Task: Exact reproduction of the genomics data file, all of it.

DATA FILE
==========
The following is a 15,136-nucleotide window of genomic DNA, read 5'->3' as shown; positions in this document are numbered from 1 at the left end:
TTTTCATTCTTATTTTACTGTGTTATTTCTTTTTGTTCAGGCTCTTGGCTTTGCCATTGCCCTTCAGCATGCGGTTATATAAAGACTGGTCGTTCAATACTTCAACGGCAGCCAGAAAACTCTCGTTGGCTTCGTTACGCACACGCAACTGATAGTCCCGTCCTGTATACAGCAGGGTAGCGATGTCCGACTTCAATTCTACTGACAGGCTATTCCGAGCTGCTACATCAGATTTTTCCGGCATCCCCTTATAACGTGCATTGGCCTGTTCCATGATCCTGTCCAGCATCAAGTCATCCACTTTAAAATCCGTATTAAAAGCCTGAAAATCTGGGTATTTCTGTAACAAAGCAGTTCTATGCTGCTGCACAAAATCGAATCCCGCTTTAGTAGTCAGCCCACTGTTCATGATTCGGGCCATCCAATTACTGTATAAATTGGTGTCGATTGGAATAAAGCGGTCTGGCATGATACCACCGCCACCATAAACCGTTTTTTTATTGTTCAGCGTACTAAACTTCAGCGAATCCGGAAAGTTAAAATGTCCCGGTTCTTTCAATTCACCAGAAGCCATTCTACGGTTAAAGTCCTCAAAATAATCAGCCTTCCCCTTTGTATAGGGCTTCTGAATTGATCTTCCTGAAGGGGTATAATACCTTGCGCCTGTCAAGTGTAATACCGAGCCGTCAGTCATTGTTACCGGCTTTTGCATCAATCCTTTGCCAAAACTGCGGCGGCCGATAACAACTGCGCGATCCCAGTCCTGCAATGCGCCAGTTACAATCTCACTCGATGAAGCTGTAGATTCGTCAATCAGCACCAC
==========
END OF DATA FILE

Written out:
The following is a 15,136-nucleotide window of genomic DNA, read 5'->3' as shown; positions in this document are numbered from 1 at the left end:
TTTTCATTCTTATTTTACTGTGTTATTTCTTTTTGTTCAGGCTCTTGGCTTTGCCATTGCCCTTCAGCATGCGGTTATATAAAGACTGGTCGTTCAATACTTCAACGGCAGCCAGAAAACTCTCGTTGGCTTCGTTACGCACACGCAACTGATAGTCCCGTCCTGTATACAGCAGGGTAGCGATGTCCGACTTCAATTCTACTGACAGGCTATTCCGAGCTGCTACATCAGATTTTTCCGGCATCCCCTTATAACGTGCATTGGCCTGTTCCATGATCCTGTCCAGCATCAAGTCATCCACTTTAAAATCCGTATTAAAAGCCTGAAAATCTGGGTATTTCTGTAACAAAGCAGTTCTATGCTGCTGCACAAAATCGAATCCCGCTTTAGTAGTCAGCCCACTGTTCATGATTCGGGCCATCCAATTACTGTATAAATTGGTGTCGATTGGAATAAAGCGGTCTGGCATGATACCACCGCCACCATAAACCGTTTTTTTATTGTTCAGCGTACTAAACTTCAGCGAATCCGGAAAGTTAAAATGTCCCGGTTCTTTCAATTCACCAGAAGCCATTCTACGGTTAAAGTCCTCAAAATAATCAGCCTTCCCCTTTGTATAGGGCTTCTGAATTGATCTTCCTGAAGGGGTATAATACCTTGCGCCTGTCAAGTGTAATACCGAGCCGTCAGTCATTGTTACCGGCTTTTGCATCAATCCTTTGCCAAAACTGCGGCGGCCGATAACAACTGCGCGATCCCAGTCCTGCAATGCGCCAGTTACAATCTCACTCGATGAAGCTGTAGATTCGTCAATCAGCACCAC